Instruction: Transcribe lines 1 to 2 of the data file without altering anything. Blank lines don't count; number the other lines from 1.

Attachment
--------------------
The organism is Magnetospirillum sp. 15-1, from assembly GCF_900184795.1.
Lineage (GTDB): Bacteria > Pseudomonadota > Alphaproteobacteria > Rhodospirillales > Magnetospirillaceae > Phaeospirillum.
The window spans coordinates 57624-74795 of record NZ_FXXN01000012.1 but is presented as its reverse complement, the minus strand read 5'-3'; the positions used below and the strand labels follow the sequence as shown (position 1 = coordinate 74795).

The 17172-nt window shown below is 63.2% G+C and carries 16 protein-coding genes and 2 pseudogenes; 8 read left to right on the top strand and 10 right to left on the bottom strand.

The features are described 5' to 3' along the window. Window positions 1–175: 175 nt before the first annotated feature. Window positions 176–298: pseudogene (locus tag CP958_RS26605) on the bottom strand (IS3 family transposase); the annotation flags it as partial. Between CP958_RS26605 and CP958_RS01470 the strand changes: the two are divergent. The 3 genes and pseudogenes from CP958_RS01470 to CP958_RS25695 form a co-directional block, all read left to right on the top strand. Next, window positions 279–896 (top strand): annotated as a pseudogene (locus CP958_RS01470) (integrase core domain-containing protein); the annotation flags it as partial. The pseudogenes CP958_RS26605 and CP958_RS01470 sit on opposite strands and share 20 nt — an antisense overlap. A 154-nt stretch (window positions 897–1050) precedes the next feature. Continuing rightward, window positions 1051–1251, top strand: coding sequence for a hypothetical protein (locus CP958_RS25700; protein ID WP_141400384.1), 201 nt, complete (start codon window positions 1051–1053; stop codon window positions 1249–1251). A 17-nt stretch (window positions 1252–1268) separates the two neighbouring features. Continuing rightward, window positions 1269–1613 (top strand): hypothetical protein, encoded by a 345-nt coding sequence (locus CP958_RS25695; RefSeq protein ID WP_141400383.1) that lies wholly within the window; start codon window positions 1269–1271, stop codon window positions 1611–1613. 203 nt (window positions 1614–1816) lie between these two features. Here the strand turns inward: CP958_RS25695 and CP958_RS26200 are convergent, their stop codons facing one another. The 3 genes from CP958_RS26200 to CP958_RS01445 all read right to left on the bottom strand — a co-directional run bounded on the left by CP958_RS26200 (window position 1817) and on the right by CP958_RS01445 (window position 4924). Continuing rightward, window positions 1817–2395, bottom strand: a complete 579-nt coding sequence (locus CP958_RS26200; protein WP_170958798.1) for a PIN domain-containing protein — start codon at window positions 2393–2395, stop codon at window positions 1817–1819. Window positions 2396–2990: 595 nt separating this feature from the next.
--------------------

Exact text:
The organism is Magnetospirillum sp. 15-1, from assembly GCF_900184795.1.
Lineage (GTDB): Bacteria > Pseudomonadota > Alphaproteobacteria > Rhodospirillales > Magnetospirillaceae > Phaeospirillum.